Lavinia’s home life hadn’t been that great, her mom was exactly like an older version of her, but that was no excuse. Lavinia knew right from wrong. Being born with (quite) exceptional powers, gave her the ability to gain attention in all the wrong ways. Now, at a school where everyone was exceptional, she’d had to use some old-fashioned nastiness. So far, it was working. Peeps in groups divided in two when they saw her coming.
    Not Jack Hunter and Sara Bright, though. They just stayed talking when they saw her appear, trailed by her mean girl pom poms. She flicked the hem of her cheerleading skirt as she walked by and Jack and Sara laughed. The whole school stopped and stared. Lavinia collected her homework and her lunch from one of the students too afraid to say no to her.
     Once, Lavinia had put a poisonous lizard in someone’s locker. No one knew how she got it, because there was talk that she was neither a glider nor a shifter. Lavinia wasn’t just a weather changer or an object mover. She was the most feared of all… a wicked, little conjurer. Unlike the other students she refused to use her gifts for good. 
     Lavinia could imagine things and make them happen, manifest an object with her mind; it meant her world could appear, like magic, but only briefly. Lavinia’s magic was hollow and brittle, like her personality. People said that’s how the poisonous lizard arrived. Lavinia manifested it, out of thin air. The reptile disappeared as quickly as it appeared so no teacher was the wiser; but everyone was scared of Lavinia.   
    The students were open mouthed when a pathway Lavinia created behind her made a space not just between the gossiping students but merged into a small ocean flowing with waves in the middle of the hallway. The ocean closed up and became a sheet of fire until the smoke alarm sounded and Lavinia shut the whole mirage down. The vice-principal, Mrs Myers, came out screaming but the students just stood open mouthed. They knew it was only Lavinia manifesting visions that weren’t even real.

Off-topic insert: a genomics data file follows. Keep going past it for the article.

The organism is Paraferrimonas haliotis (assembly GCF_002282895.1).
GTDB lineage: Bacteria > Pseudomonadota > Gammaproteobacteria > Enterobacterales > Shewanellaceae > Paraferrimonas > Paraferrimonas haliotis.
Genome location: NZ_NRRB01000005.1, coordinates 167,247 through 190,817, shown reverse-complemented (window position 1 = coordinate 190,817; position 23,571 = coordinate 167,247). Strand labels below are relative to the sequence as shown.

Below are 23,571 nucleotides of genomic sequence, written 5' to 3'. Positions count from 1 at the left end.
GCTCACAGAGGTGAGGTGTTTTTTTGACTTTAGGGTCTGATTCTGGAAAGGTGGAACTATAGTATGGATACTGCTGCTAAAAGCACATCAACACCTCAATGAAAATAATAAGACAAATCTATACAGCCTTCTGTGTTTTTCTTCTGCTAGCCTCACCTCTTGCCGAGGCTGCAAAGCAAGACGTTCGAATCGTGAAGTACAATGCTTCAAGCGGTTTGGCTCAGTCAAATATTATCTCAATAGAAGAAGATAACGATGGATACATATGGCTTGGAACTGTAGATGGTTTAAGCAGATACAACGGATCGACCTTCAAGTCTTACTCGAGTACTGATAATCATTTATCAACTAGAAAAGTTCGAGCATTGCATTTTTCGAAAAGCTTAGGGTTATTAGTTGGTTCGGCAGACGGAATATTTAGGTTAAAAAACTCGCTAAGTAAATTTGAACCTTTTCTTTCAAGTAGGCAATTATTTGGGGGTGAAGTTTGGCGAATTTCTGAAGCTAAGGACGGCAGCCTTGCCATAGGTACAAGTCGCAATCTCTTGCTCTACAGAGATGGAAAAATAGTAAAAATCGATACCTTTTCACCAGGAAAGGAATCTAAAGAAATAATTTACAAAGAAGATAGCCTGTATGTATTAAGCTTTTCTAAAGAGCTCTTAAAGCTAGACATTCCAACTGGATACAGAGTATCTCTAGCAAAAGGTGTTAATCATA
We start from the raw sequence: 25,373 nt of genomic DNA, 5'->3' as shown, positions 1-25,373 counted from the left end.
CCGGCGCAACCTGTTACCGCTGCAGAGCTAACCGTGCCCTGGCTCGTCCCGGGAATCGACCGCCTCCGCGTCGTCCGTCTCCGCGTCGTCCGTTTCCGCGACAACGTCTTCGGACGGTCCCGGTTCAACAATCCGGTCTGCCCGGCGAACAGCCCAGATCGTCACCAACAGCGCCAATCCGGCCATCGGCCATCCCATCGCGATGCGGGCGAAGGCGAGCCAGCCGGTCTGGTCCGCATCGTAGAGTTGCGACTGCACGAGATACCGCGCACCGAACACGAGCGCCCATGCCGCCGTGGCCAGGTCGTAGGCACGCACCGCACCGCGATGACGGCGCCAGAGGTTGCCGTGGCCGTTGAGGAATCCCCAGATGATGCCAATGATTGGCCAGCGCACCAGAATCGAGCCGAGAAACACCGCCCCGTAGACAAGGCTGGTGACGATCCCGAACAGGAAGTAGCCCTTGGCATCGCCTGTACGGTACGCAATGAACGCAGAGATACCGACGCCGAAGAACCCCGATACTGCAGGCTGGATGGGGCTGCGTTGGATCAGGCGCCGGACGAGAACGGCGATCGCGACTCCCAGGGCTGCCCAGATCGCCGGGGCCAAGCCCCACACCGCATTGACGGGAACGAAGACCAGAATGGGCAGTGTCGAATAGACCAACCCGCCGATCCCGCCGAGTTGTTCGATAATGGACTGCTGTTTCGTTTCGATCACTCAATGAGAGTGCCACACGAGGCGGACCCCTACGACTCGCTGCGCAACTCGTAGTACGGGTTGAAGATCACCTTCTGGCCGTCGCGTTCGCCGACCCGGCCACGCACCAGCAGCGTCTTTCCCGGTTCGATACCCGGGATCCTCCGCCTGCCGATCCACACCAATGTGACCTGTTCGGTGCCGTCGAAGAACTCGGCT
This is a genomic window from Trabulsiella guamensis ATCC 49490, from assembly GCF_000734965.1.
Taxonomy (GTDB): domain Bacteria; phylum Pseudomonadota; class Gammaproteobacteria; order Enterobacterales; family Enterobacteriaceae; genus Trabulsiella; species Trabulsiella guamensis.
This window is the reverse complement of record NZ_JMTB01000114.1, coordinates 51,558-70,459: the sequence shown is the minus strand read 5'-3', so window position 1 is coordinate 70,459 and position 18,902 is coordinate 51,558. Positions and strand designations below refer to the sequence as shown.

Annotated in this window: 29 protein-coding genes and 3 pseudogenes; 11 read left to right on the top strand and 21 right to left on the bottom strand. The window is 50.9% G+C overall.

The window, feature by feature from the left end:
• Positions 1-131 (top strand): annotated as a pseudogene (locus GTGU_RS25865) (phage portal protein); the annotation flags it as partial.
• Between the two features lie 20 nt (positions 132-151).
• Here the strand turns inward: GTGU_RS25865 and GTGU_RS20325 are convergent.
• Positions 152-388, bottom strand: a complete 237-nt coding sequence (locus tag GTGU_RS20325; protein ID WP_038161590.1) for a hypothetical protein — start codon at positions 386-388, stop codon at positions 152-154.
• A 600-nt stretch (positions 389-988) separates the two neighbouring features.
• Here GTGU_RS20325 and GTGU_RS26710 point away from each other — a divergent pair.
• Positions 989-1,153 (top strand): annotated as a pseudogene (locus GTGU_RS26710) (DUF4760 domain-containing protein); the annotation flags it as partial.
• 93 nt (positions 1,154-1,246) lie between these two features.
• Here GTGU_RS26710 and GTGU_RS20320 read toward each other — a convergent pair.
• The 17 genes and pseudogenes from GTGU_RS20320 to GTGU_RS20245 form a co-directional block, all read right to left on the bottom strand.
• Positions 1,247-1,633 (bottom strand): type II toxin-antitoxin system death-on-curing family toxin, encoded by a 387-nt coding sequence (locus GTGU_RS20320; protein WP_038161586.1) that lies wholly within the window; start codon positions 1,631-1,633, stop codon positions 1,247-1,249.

Lavinia shook her head. “Why are you all staring at me?” Total Rudeness, Lavinia thought. As she pulled her purse from her locker, she changed the color of her nail polish from pale blue to pink with just the click of her fingers. She was so over people staring at her. They should mind their own business and work on their own dubious talents, Lavinia thought. Sometimes she wondered if her only friend was her smart phone. Her cell never lied but the only way she could control it was by turning the annoying thing off, which she did, right away.
    Lavinia had plans and she didn’t need any more lame advice.  
    Besides, in chemical romance class she’d been working on a formula for invisibility that she’d decided to try as soon as possible. Looking at Sara and Jack huddled together made her think trying it sooner rather than later might be the ticket. She guzzled a small amount of fizzy orange liquid from the tiny ceramic vial she kept on a chain around her wrist. In the minutes it took her to walk from class to the bus stop, it hadn’t worked. Lavinia was wondering what to do in the unlikely event she’d developed the potion with a flaw. Distracted, she didn’t realize Sara was looking at her from the back seat of the bus. 
    “What do you want?”  Sara asked as Lavinia conjured her ticket then moved to take a seat.
    Sara turned around and challenged Lavinia. She was the first girl to ever do this.  
    “Mmm… not so friendly outside school hours, are we?” Lavinia said.
    “… and you’re not so friendly in. Why are you on my bus?”
    “It’s a free country. I’m going shopping.”
     “Where? In East L.A.?”
     “Not exactly…”
      Sara ignored Lavinia and started reading on her tablet.
      Lavinia began to feel her skin tighten and hoped the secret formula would work – just not too soon.
      She looked down at her finger and the polish had disappeared. She felt her lips and there was no gloss. Externals were the first to go. Thankfully, the bus screeched to a halt and Sara moved to get off.
      Lavinia moved also, just as her socks disappeared. It was becoming more and more obvious that Sara was walking towards the opposite side of town.
     “What are you doing?”
    “I’m just going in the same direction as you.”
    “I doubt that.”